Several Dutch rabbis criticized a rabbinical court’s recognition of non-Jews who observe Torah laws.
The court’s recognition took place at an oath-taking ceremony attended by several dozen Noahides, a term referring to non-Jews who observe the seven categories of religious laws specified in the Torah as part of God’s covenant with Noah after the flood.
Members of Rotterdam’s Noahide Ohel Abraham community took the oath last month at a ceremony led by two Orthodox rabbis from Israel, Uri Sherky and Efraim Choban. A Dutch rabbinical student, Meir Villegas Henriquez, also participated.
The ceremony constituted the first official recognition of Noahides in the Netherlands by Orthodox rabbis.
“It is not a good thing. It’s unclear, neither here nor there, and I don’t like it,” Rabbi Binyomin Jacobs, a chief rabbi of the Netherlands, told the Jewish weekly NIW. Several other Dutch rabbis also expressed their discomfort with the ceremony.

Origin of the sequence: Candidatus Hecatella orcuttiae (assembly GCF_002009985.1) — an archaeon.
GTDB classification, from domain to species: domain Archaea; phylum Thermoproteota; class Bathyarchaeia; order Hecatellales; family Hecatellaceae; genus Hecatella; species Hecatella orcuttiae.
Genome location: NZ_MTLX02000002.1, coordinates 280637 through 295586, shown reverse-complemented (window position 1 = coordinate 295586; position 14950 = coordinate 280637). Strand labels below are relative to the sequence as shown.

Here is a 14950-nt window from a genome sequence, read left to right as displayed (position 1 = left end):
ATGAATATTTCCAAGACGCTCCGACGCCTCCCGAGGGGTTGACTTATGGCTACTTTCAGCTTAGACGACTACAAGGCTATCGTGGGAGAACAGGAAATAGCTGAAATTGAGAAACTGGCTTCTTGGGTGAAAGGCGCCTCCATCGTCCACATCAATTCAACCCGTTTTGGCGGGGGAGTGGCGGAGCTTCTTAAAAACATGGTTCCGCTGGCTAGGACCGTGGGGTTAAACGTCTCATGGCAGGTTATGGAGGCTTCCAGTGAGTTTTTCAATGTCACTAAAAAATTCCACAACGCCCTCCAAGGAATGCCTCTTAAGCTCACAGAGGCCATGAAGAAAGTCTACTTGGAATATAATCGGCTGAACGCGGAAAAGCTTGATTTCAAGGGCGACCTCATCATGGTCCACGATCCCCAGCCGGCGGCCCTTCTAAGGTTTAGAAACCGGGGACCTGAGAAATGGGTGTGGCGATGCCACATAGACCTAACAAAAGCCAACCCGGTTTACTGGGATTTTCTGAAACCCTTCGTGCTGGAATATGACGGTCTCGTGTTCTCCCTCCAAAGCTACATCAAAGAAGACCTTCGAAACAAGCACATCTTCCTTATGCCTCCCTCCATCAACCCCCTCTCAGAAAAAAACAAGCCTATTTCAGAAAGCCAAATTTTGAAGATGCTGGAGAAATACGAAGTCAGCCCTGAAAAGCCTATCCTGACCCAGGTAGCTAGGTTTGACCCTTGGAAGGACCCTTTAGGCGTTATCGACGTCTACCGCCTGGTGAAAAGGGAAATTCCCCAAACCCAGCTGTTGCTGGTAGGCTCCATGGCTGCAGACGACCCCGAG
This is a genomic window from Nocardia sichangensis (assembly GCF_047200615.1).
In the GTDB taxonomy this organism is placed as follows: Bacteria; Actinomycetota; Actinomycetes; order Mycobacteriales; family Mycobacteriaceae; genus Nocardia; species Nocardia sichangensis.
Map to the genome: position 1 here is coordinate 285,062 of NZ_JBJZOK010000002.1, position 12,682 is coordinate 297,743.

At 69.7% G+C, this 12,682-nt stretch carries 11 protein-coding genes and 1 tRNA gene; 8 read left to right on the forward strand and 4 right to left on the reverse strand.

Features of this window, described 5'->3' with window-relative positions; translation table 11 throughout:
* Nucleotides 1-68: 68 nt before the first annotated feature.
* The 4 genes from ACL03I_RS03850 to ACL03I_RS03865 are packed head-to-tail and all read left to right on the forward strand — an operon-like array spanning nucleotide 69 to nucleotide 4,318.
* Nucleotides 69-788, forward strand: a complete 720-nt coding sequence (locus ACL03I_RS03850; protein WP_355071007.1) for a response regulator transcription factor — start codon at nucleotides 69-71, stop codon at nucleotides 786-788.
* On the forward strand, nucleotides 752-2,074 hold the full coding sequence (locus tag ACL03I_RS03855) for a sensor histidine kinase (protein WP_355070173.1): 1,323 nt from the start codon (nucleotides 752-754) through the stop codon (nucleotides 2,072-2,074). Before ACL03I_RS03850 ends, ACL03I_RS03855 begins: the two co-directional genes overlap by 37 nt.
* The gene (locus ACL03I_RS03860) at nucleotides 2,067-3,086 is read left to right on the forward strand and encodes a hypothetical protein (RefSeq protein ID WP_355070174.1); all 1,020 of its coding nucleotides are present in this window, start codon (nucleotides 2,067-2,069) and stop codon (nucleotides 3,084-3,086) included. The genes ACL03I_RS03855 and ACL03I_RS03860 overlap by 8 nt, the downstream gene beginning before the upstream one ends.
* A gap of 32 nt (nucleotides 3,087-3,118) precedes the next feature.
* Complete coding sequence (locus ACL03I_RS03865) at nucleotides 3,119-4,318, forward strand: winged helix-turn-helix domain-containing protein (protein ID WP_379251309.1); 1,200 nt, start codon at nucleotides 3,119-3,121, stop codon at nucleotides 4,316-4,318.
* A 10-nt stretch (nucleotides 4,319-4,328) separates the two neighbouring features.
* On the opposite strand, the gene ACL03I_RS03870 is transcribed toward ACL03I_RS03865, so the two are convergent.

The Israeli rabbis belong to the Noahide World Center in Jerusalem, a body which supports the Noahide oath and way of life as means of strengthening the bond between Jews and non-Jews.
“Some of them don’t want to convert, others can’t,” Villegas Henriquez told JTA, referring to the Ohel Abraham community. “But they all want to become closer to Judaism and we want to help because this is a welcome step.
We’re supposed to be a light unto the nations but that’s difficult to achieve by only praying in a synagogue with other Jews.”
Responding to the criticism, Villegas Henriquez published an op-ed defending his congregation in NIW on Jan. 5. The Dec. 16 ceremony did not violate or Jewish religious law, Villegas Henriquez wrote.